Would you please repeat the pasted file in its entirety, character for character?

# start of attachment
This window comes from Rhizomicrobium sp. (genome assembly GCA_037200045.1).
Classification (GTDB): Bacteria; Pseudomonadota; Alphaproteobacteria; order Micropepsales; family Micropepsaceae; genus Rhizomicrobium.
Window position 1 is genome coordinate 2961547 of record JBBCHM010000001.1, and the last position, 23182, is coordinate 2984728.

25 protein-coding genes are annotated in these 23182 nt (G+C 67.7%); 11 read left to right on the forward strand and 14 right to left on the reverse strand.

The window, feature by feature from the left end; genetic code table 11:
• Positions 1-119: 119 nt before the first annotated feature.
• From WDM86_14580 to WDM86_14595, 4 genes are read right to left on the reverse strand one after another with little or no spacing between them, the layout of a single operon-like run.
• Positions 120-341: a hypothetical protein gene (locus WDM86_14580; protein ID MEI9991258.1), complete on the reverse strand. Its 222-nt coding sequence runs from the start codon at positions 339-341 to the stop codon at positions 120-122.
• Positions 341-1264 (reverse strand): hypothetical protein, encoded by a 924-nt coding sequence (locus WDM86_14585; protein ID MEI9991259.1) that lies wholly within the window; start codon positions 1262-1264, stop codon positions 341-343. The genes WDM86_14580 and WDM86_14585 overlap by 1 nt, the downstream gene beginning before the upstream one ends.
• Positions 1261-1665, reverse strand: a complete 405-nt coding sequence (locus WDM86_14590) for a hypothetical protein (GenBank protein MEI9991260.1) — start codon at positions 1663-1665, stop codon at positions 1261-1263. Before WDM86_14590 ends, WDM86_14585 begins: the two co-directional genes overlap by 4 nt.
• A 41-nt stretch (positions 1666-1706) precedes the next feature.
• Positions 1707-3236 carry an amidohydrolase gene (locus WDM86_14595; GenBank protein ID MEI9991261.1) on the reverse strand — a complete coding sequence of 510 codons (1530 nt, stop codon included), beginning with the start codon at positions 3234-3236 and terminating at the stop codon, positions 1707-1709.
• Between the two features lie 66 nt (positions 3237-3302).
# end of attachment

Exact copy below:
This window comes from Rhizomicrobium sp. (genome assembly GCA_037200045.1).
Classification (GTDB): Bacteria; Pseudomonadota; Alphaproteobacteria; order Micropepsales; family Micropepsaceae; genus Rhizomicrobium.
Window position 1 is genome coordinate 2961547 of record JBBCHM010000001.1, and the last position, 23182, is coordinate 2984728.

25 protein-coding genes are annotated in these 23182 nt (G+C 67.7%); 11 read left to right on the forward strand and 14 right to left on the reverse strand.

The window, feature by feature from the left end; genetic code table 11:
• Positions 1-119: 119 nt before the first annotated feature.
• From WDM86_14580 to WDM86_14595, 4 genes are read right to left on the reverse strand one after another with little or no spacing between them, the layout of a single operon-like run.
• Positions 120-341: a hypothetical protein gene (locus WDM86_14580; protein ID MEI9991258.1), complete on the reverse strand. Its 222-nt coding sequence runs from the start codon at positions 339-341 to the stop codon at positions 120-122.
• Positions 341-1264 (reverse strand): hypothetical protein, encoded by a 924-nt coding sequence (locus WDM86_14585; protein ID MEI9991259.1) that lies wholly within the window; start codon positions 1262-1264, stop codon positions 341-343. The genes WDM86_14580 and WDM86_14585 overlap by 1 nt, the downstream gene beginning before the upstream one ends.
• Positions 1261-1665, reverse strand: a complete 405-nt coding sequence (locus WDM86_14590) for a hypothetical protein (GenBank protein MEI9991260.1) — start codon at positions 1663-1665, stop codon at positions 1261-1263. Before WDM86_14590 ends, WDM86_14585 begins: the two co-directional genes overlap by 4 nt.
• A 41-nt stretch (positions 1666-1706) precedes the next feature.
• Positions 1707-3236 carry an amidohydrolase gene (locus WDM86_14595; GenBank protein ID MEI9991261.1) on the reverse strand — a complete coding sequence of 510 codons (1530 nt, stop codon included), beginning with the start codon at positions 3234-3236 and terminating at the stop codon, positions 1707-1709.
• Between the two features lie 66 nt (positions 3237-3302).